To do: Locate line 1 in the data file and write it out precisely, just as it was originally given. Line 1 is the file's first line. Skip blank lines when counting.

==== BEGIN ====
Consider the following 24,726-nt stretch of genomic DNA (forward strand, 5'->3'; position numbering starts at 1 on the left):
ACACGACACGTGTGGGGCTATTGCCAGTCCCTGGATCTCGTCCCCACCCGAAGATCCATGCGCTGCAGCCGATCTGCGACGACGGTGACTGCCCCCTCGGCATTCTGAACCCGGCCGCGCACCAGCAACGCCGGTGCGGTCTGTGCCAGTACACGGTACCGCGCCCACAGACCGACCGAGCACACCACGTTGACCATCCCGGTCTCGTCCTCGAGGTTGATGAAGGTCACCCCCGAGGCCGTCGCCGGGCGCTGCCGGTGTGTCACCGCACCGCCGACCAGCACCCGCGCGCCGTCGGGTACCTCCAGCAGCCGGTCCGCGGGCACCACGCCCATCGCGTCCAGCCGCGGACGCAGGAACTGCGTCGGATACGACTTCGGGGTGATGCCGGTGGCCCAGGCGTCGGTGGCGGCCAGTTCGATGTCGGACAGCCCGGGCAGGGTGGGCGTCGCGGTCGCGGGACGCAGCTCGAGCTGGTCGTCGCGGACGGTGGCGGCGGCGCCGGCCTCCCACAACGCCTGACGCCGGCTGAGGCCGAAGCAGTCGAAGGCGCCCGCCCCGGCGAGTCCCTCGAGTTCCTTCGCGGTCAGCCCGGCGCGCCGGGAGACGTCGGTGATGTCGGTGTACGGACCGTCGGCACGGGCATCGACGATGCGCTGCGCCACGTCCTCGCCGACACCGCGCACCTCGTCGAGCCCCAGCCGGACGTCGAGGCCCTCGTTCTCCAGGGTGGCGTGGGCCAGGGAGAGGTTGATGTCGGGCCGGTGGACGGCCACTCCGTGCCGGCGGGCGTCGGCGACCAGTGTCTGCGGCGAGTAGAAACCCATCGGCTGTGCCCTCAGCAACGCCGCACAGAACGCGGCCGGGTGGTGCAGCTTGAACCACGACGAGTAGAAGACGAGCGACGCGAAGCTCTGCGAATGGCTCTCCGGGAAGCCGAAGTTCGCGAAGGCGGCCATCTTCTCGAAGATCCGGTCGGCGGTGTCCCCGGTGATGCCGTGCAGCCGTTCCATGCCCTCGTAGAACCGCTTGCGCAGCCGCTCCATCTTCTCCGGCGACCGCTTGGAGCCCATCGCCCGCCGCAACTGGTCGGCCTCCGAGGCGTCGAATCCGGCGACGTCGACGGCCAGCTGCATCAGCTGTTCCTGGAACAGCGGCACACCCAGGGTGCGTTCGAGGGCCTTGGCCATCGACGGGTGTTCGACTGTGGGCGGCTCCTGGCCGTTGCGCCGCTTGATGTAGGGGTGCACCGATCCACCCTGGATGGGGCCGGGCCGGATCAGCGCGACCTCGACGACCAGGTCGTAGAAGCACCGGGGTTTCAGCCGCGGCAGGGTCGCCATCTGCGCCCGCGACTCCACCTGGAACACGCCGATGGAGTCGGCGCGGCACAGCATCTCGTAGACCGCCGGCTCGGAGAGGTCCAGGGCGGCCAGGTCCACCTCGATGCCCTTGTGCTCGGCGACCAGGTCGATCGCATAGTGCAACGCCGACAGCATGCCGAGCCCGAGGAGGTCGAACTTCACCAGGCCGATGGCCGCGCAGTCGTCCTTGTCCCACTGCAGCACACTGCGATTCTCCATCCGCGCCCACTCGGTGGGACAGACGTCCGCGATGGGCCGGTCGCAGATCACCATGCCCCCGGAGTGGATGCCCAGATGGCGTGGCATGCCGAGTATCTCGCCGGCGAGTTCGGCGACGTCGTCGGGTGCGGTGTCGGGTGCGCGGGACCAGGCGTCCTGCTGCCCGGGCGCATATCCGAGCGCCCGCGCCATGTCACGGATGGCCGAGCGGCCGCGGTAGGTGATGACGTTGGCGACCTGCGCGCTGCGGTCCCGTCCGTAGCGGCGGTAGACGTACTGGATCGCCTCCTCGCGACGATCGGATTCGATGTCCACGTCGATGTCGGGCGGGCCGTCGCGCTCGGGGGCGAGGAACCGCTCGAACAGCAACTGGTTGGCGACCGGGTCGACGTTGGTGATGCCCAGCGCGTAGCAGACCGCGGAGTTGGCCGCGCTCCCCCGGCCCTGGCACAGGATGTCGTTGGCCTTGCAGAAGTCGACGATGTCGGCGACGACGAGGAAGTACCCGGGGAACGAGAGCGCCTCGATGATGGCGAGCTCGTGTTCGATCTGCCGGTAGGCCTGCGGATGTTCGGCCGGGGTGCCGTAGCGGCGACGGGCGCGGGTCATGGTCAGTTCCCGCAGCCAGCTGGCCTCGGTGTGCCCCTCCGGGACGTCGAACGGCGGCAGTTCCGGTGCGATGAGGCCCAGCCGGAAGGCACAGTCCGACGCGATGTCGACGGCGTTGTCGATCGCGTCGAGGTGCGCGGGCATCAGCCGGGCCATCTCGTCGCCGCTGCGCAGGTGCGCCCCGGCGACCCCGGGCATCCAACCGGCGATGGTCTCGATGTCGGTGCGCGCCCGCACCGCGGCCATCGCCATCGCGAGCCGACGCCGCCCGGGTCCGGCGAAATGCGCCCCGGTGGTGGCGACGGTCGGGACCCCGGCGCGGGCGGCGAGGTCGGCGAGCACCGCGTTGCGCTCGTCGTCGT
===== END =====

Consider the following 24,726-nt stretch of genomic DNA (forward strand, 5'->3'; position numbering starts at 1 on the left):